Amidst the cracks of the once almighty BlackBerry empire that recently saw its stock nosedive and many question the speed at which it is transitioning to its new QNX platform to compete with the likes of Apple and Android, there are a few bright lights. Southeast Asia is where the BB still enjoys something of a cult status and where the Canadian company is pinning its hopes.
Research In Motion has launched a new flagship store in Bangkok at the city’s high-end Paragon shopping centre, the first of its kind in the world. I had the chance to talk to Rohilesh Singh, senior director for retail strategy for RIM in East Asia at the launch and how it was more than just another flagship store and what it meant for his company.
RIM is notorious for being tight lipped but upon careful prying revealed a few nuggets of information. Singh said that BlackBerry had put a lot of cold, hard cash into the store. How much exactly? The only answer was, “a lot”. Well, that is more than we usually get out of RIM.
He said that RIM’s market share in Thailand was still growing year on year and quarter on quarter. He also suggested that in the upcoming months, RIM will be announcing the appointment of many new executives with a very strong background in the retail sector. Interesting.
The store was launched in partnership with a major distributor, J-Mart, whose CEO was somewhat more forthcoming with numbers. RIM’s market share at its existing stores was 18% and rising, with Nokia down to the mid twenties and Samsung at over 40% of what the chain shifts.
Meanwhile, the store itself was predictable enough in this post-Apple store era - 60 real devices to play with, not a dummy phone in sight, lots of trained (fingers crossed) people to answer your questions for new and existing customers, help to transfer all your settings to your new device. Oh, and there was BlackBerry branded water to quench your thirst too.
Perhaps the only major deviation from the tech norm was the way the walls were plastered with pictures of celebrities and their quotes of love of the BB.
That seems to be BlackBerry’s answer to the threat from Android and Apple: Leveraging their closed BBM ecosystem as an elite messaging club that only those with a BB can enter. That is quite a different message from the enterprise messaging solution that other markets are used to. That, and the fact that fashion conscious ladies with manicured nails still love a physical keyboard over capacitive touchscreens.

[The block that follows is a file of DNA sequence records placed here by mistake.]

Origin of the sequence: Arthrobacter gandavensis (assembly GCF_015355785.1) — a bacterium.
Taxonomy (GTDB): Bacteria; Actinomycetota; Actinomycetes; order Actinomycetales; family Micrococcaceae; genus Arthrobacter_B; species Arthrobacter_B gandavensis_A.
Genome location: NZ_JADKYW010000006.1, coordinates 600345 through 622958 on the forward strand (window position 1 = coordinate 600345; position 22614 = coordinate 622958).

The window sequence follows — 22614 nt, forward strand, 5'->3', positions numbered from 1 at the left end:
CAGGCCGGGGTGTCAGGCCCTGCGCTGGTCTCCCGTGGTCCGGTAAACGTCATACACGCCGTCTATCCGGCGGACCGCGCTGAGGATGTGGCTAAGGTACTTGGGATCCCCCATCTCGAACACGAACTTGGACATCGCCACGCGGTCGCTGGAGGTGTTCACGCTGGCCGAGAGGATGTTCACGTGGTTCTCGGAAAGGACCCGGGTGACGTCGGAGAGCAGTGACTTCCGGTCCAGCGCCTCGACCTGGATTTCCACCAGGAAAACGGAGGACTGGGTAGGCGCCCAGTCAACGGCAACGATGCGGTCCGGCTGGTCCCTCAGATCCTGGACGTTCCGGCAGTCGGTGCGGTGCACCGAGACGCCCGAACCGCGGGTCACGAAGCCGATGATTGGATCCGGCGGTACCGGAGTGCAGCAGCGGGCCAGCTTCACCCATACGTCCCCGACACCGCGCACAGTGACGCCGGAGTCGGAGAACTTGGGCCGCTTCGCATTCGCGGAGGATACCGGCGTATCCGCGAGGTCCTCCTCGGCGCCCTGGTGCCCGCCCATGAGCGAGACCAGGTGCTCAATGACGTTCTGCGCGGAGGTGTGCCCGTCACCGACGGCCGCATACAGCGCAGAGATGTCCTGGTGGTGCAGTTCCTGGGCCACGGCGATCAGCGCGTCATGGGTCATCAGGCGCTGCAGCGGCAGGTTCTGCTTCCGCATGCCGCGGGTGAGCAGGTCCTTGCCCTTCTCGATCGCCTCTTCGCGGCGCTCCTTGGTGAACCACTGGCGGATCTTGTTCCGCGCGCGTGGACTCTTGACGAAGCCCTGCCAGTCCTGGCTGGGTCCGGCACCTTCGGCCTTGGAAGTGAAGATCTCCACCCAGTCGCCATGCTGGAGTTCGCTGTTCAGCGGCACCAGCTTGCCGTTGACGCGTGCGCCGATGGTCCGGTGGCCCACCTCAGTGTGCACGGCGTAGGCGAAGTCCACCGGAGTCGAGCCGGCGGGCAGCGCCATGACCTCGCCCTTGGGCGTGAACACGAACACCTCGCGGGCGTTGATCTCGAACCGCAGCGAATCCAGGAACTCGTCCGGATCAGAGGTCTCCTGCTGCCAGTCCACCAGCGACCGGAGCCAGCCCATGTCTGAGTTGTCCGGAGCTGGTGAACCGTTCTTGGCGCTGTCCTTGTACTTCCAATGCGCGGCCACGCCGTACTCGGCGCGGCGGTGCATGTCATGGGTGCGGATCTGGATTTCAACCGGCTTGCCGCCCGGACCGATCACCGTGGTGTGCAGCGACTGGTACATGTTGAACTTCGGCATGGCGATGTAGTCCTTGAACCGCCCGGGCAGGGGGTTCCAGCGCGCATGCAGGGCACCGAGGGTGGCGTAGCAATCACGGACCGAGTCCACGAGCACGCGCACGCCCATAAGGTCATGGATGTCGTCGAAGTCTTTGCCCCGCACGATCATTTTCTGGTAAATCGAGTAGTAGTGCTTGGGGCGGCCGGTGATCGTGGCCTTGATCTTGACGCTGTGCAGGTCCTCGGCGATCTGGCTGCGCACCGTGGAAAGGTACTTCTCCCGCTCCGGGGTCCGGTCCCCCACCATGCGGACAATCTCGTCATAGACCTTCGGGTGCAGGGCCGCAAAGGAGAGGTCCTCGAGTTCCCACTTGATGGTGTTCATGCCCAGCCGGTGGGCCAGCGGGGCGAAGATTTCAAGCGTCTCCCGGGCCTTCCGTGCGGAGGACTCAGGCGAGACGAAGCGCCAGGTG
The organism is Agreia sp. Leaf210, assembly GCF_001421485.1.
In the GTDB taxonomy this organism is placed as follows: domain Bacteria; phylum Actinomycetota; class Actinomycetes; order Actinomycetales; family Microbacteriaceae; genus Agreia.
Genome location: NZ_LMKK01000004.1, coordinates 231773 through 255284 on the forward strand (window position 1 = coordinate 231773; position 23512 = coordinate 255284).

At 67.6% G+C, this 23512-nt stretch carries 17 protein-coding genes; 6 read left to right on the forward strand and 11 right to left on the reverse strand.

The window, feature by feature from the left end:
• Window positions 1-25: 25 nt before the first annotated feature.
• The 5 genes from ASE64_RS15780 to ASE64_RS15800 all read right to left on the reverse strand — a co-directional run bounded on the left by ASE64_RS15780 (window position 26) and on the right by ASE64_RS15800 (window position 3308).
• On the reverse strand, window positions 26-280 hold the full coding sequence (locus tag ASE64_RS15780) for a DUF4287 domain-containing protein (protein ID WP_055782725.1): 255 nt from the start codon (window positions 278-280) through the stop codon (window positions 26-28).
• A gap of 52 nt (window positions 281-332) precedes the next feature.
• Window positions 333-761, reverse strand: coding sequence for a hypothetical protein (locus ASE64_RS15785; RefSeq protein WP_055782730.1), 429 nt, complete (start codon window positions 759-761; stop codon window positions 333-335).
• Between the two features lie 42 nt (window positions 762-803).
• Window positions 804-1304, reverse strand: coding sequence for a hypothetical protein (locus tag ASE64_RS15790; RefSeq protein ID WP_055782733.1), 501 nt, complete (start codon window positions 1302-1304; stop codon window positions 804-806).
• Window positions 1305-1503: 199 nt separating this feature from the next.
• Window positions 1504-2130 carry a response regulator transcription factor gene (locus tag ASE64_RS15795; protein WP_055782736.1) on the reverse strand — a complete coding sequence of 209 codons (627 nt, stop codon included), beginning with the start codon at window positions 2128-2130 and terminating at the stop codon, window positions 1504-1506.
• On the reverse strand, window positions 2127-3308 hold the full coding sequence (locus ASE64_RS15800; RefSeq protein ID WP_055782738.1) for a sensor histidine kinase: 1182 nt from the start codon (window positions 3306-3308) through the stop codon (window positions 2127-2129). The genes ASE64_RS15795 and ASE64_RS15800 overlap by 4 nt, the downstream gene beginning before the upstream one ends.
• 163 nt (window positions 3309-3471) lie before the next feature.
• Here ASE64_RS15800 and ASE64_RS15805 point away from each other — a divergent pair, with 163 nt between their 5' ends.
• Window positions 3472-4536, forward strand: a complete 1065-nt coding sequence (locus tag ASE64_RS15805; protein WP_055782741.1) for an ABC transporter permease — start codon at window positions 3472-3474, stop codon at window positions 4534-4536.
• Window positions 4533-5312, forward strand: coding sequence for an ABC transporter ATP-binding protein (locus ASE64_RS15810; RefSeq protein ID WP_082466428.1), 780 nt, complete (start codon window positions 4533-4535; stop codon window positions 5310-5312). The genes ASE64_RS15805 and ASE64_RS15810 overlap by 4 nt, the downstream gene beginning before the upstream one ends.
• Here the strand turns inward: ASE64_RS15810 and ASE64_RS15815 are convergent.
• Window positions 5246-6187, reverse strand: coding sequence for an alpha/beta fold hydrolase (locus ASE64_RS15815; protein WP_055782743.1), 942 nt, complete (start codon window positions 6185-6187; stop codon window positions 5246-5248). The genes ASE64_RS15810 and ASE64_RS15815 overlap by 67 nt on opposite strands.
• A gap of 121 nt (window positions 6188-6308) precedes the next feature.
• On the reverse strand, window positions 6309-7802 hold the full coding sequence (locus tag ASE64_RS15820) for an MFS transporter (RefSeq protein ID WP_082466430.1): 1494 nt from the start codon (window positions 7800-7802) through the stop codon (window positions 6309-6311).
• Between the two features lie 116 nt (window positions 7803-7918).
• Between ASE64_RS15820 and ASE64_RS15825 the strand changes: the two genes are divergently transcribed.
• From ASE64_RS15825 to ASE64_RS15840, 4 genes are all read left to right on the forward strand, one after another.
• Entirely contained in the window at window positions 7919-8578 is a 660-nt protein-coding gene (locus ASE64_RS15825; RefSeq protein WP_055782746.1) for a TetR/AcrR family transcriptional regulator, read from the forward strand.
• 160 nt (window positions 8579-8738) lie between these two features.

Asked what he was doing in terms of developer engagement to help shift the reported stock of 800,000 Playbooks that are piling up, Singh said he liked the first part of my question and said RIM will be holding a series of regional developer conferences with one scheduled in Bangkok for 7-8 December. So the localised apps on QNX should be coming, if not quite in time for the early adopters.
All in all, it is clear that RIM is doubling down the hatches and focusing on the markets where it still sees growth and has a strong presence. The question is, is it enough and how will the transition to QNX for its next generation of devices work? Will it be as smooth as Apple’s iOS upgrades or a rip and replace job similar to going from Windows Mobile to Windows Phone? On that last point, Singh only said that today, people want the latest BB 7 because it is 40% faster than before and it is the best smartphone out there. When the next generation of QNX based devices arrives, people will want them again as it will be the best then. Here’s to positive thinking.